22. To what extent should fossil groundwaters be used for development?

  23. Should the use of fossil groundwaters be regulated?

  24. Is isotope hydrology a reliable indication of the age, source and fate of groundwaters?


  25. Should river floods be managed with levees, upstream storage, flood proofing, or a suitable combination of these?

  26. Should flood proofing be more widely used as an effective way to mitigate flood damage?

  27. Is the 100-yr design flood adequate as the only metric for regulation of floodplain use?

  28. Should the 100-yr design flood be applicable across the climatic spectrum, from superarid to superhumid, regardless of geomorphological setting?


  29. To what extent are droughts predictable?

  30. Should drought prediction be an integral part of management?

  31. In drought-prone regions, should societies establish numerical levels of perceived risk (say, 1 to 5), commensurate with the vagaries of the weather?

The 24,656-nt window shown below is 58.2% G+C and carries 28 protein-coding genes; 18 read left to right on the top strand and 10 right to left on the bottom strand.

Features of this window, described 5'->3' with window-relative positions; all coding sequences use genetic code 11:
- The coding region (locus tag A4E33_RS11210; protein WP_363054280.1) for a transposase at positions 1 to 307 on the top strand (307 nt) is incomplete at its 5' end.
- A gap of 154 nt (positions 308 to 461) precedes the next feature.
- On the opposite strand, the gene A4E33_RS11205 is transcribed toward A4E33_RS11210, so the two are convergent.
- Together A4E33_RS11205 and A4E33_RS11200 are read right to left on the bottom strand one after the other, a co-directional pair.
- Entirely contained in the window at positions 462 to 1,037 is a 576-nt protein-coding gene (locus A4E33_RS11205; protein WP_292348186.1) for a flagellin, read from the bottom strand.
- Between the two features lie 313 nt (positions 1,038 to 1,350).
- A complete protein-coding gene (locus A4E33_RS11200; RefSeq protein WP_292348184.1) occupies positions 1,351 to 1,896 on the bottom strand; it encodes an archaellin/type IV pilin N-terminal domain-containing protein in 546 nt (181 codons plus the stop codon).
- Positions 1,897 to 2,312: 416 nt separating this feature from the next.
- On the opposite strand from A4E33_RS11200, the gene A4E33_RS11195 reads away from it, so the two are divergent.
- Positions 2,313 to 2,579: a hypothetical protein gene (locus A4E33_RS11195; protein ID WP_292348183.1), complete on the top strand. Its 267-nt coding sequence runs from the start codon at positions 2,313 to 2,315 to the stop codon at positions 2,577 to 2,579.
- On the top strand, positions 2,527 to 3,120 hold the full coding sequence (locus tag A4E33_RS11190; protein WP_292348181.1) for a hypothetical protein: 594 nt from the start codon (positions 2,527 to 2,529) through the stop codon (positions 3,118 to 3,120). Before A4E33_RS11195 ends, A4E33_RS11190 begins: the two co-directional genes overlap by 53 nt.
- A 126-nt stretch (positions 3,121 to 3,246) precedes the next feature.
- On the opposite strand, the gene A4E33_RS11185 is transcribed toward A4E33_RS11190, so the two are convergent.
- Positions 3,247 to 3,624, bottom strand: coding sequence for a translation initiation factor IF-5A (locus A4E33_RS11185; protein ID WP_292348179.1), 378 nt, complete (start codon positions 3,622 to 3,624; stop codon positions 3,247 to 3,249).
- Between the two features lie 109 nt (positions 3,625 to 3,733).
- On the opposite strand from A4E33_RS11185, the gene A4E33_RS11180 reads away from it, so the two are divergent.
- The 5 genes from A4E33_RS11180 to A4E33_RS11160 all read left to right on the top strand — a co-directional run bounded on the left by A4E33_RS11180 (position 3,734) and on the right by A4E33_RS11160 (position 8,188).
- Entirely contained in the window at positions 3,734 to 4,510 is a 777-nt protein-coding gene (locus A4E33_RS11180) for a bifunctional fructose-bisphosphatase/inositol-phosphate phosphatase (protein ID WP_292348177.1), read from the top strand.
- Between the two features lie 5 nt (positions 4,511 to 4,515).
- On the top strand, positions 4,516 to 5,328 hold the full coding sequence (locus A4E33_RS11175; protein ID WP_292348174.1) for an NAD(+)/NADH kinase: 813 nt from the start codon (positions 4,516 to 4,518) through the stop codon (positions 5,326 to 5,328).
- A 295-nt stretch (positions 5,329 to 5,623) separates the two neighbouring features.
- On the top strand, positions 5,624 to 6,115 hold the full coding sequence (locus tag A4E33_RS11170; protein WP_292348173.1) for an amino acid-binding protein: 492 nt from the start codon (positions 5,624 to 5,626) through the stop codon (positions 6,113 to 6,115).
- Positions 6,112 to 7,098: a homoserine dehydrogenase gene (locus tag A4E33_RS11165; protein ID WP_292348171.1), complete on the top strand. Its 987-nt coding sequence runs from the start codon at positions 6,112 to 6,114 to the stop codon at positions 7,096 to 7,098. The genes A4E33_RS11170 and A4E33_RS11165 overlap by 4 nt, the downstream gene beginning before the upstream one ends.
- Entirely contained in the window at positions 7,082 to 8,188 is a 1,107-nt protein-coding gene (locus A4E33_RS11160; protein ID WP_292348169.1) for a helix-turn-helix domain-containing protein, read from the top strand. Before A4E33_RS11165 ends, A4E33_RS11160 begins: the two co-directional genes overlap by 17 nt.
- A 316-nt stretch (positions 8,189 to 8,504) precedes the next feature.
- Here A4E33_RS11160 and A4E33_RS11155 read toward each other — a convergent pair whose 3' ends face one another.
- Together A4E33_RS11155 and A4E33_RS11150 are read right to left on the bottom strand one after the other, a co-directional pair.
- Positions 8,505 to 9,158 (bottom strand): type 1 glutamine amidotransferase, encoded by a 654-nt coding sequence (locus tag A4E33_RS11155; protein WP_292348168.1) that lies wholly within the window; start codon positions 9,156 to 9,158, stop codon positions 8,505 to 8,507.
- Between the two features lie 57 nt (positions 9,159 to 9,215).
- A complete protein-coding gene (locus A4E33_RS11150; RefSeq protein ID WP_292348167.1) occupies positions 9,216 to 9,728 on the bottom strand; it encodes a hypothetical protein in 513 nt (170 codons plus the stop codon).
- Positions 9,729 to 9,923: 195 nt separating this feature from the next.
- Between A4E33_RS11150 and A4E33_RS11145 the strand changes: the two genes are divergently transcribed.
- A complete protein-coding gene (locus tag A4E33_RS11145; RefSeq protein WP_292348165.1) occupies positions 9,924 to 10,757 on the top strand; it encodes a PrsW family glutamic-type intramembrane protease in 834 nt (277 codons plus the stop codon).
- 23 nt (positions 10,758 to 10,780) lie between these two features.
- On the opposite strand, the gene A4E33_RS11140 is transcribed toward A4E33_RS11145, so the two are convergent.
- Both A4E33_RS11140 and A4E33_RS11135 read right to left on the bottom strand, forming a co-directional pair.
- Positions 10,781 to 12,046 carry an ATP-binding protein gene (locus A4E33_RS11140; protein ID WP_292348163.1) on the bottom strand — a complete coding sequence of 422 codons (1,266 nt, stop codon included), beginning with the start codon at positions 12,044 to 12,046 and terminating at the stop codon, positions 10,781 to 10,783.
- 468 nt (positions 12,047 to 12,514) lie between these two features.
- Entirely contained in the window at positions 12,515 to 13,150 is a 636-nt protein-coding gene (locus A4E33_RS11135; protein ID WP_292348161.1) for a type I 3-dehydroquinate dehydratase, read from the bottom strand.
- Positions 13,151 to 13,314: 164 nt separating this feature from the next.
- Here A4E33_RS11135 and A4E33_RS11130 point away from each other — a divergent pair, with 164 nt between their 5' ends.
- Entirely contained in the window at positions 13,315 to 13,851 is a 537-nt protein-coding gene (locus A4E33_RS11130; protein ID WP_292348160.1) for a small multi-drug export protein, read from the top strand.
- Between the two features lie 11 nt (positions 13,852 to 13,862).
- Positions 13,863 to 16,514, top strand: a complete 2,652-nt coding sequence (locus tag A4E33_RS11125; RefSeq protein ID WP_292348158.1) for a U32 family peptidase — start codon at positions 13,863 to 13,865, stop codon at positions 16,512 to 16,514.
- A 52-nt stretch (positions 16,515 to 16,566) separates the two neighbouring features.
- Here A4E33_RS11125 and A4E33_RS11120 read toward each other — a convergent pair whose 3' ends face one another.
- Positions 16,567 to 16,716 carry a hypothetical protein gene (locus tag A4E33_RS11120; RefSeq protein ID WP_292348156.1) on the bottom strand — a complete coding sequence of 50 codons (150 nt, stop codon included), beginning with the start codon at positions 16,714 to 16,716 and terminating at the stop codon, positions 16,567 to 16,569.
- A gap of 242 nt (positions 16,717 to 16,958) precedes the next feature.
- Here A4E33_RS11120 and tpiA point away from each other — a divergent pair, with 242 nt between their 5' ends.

32. Should mildly saline surface and groundwaters intended to be used for domestic consumption be treated in order to minimize the long-term risks to public health?


  33. Are sediments good or bad? How should sediments be managed to ensure that they remain a valuable resource?

  34. Should dams be occasionally operated to flush the sediments deposited in downstream reaches, to provide flood control and to enhance ecosystem management?

  35. How should sediment exclusion and/or removal from dams be effectively managed?

  36. How will dam removal affect the local water resources supply?

  37. Should dams be operated for sand mining?

  38. Should sand mining in rivers be regulated to reduce the risk of structural collapse of neighboring bridges?


  39. How should salts be managed at the basin level to ensure that naturally exorheic basins remain exorheic, despite anthropogenic intervention?